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Intensity of Interaction in Suppy of Business Advice and Client Impact: A Comparison of Consultancy, Business Associations and Government Support Initiatives for SMEs

Author

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  • Robert Bennett
  • Paul Robson

Abstract

This paper assesses the supply of business advice using new empirical evidence from a large scale survey of SMEs. The chief focus of the paper is on a comparison of suppliers that operate in different environments of regulation, contract and reputation. The paper argues that interaction intensity varies with the level of information asymmetry of these different environments, between different types of service supplier and their clients. Interaction intensity between suppliers also varies as a result of the level of trust they enjoy: for example, the low trust enjoyed by consultants appears to encourage higher intensity of interaction which improves the tailoring of the service to the client's needs and enhances impact. The paper assesses interaction intensity using the existence of site visits and/or a written brief/contract as indicators. Although these measures have limitations, the paper demonstrates clear and significant differences between suppliers in terms of interaction intensity, use of contracts and impact in three broad categories: private sector consultancy (low trust, high intensity, high impact), business associations (high trust, low intensity, moderate impact) and government support agencies (moderate trust, moderate to high intensity, moderate or low impact). Multivariate estimation methods demonstrate that significant differences in interaction intensity, use of contracts and impact by client type are much less important than differences in supplier type. This indicates that suppliers generally develop more into niche service fields or groups of services rather than niches related to types of firm.

Suggested Citation

  • Robert Bennett & Paul Robson, 1999. "Intensity of Interaction in Suppy of Business Advice and Client Impact: A Comparison of Consultancy, Business Associations and Government Support Initiatives for SMEs," Working Papers wp142, Centre for Business Research, University of Cambridge.
  • Handle: RePEc:cbr:cbrwps:wp142
    Note: PRO-1
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    File URL: https://www.cbr.cam.ac.uk/fileadmin/user_upload/centre-for-business-research/downloads/working-papers/wp142.pdf
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    References listed on IDEAS

    as
    1. Robert J. Bennett, 1998. "Business associations and their potential contribution to the competitiveness of SMEs," Entrepreneurship & Regional Development, Taylor & Francis Journals, vol. 10(3), pages 243-260, January.
    2. Carl Shapiro, 1983. "Premiums for High Quality Products as Returns to Reputations," The Quarterly Journal of Economics, Oxford University Press, vol. 98(4), pages 659-679.
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    Citations

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    Cited by:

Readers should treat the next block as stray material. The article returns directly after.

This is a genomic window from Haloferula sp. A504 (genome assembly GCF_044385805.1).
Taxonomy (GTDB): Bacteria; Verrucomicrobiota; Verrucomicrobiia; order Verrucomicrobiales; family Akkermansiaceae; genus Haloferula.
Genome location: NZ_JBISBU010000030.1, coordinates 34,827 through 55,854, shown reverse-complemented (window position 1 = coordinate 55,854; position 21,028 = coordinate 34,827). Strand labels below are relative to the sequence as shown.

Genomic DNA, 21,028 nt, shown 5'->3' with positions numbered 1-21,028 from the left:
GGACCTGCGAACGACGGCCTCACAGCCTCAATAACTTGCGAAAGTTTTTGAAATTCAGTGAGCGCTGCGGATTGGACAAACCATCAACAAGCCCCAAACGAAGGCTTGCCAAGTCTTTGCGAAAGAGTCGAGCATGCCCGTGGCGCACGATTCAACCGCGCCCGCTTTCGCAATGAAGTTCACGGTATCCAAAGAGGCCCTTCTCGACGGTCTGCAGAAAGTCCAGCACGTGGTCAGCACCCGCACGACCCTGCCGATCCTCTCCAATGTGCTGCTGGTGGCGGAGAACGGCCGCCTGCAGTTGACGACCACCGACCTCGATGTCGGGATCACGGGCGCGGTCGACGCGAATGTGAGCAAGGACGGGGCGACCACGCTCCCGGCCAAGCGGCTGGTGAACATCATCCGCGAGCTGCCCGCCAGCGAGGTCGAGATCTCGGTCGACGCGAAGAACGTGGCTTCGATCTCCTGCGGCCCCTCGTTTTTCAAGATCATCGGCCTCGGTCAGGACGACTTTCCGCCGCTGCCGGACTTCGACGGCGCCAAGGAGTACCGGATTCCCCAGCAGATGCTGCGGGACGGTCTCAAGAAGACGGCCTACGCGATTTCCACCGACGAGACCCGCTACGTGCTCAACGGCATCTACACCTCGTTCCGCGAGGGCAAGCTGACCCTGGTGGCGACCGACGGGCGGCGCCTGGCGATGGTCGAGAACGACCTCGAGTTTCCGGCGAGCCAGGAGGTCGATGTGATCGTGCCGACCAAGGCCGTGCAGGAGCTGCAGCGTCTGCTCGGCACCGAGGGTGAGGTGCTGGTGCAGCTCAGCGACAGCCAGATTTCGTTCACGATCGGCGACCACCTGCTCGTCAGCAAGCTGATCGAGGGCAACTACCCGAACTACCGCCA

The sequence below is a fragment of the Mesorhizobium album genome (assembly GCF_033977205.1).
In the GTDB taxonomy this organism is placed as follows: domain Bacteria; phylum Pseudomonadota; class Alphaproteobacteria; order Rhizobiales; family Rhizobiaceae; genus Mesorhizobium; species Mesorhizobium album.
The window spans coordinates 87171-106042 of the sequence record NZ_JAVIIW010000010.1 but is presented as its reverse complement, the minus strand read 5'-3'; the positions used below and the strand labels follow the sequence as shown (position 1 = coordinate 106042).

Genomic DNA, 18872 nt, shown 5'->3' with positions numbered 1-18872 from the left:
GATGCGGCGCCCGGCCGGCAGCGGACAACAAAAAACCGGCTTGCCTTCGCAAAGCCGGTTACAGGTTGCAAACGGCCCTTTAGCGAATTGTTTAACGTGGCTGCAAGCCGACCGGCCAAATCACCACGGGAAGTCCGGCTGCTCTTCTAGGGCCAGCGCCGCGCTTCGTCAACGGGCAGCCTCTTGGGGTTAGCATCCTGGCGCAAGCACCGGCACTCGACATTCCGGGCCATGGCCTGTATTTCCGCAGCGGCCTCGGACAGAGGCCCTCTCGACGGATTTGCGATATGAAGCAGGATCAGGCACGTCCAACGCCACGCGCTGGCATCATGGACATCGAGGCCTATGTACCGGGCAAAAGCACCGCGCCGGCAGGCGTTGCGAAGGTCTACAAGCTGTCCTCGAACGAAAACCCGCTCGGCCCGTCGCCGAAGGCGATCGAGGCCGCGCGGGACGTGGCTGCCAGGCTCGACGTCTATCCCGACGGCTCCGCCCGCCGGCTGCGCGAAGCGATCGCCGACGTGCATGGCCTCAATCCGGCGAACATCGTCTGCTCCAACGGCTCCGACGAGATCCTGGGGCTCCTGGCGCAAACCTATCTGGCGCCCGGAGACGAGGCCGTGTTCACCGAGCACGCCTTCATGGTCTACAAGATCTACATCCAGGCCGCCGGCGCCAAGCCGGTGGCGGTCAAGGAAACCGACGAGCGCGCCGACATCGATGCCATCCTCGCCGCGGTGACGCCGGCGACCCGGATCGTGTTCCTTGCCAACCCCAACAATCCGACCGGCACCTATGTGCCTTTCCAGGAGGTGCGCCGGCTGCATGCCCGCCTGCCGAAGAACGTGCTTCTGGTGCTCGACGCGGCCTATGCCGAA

1. Sandeep Goyal & Bruno S. Sergi & Amit Kapoor, 2017. "Evaluating the BDS Providers and MSMEs: Challenges and Strategic Actions," The European Journal of Development Research, Palgrave Macmillan;European Association of Development Research and Training Institutes (EADI), vol. 29(4), pages 725-744, August.
    2. Robert Bennett & William Bratton & Paul Robson, 2000. "Business Advice: The Influence of Distance," Regional Studies, Taylor & Francis Journals, vol. 34(9), pages 813-828.
    3. Marta Gancarczyk, 2010. "System wsparcia dla przedsiębiorców - doświadczenia brytyjskie," Gospodarka Narodowa. The Polish Journal of Economics, Warsaw School of Economics, issue 5-6, pages 41-60.
    4. Kevin Mole & Robert Baldock & David North, 2013. "Who Takes Advice? Firm Size Threshold, Competence, Concerns and Informality in a Contingency Approach," Research Papers 0009, Enterprise Research Centre.
    5. Knockaert, Mirjam & Spithoven, André & Clarysse, Bart, 2014. "The impact of technology intermediaries on firm cognitive capacity additionality," Technological Forecasting and Social Change, Elsevier, vol. 81(C), pages 376-387.
    6. Idris, Bochra & Saridakis, George, 2018. "Local formal interpersonal networks and SMEs internationalisation: Empirical evidence from the UK," International Business Review, Elsevier, vol. 27(3), pages 610-624.
    7. Robert J. Bennett & Colin Smith, 2004. "SPATIAL MARKETS FOR CONSULTANCY TO SMEs," Tijdschrift voor Economische en Sociale Geografie, Royal Dutch Geographical Society KNAG, vol. 95(4), pages 359-374, September.
    8. Andrés Barge-Gil & Aurelia Modrego-Rico, 2013. "Relationships Among Technology Institutes and Firms: Are Determining Factors Dependent on the Type of Service Provided?," Journal of the Knowledge Economy, Springer;Portland International Center for Management of Engineering and Technology (PICMET), vol. 4(4), pages 343-369, December.
    9. Nabil Ghantous, 2015. "Re-examining encounter intensity's conceptualisation, measurement and role," The Service Industries Journal, Taylor & Francis Journals, vol. 35(5), pages 237-254, March.

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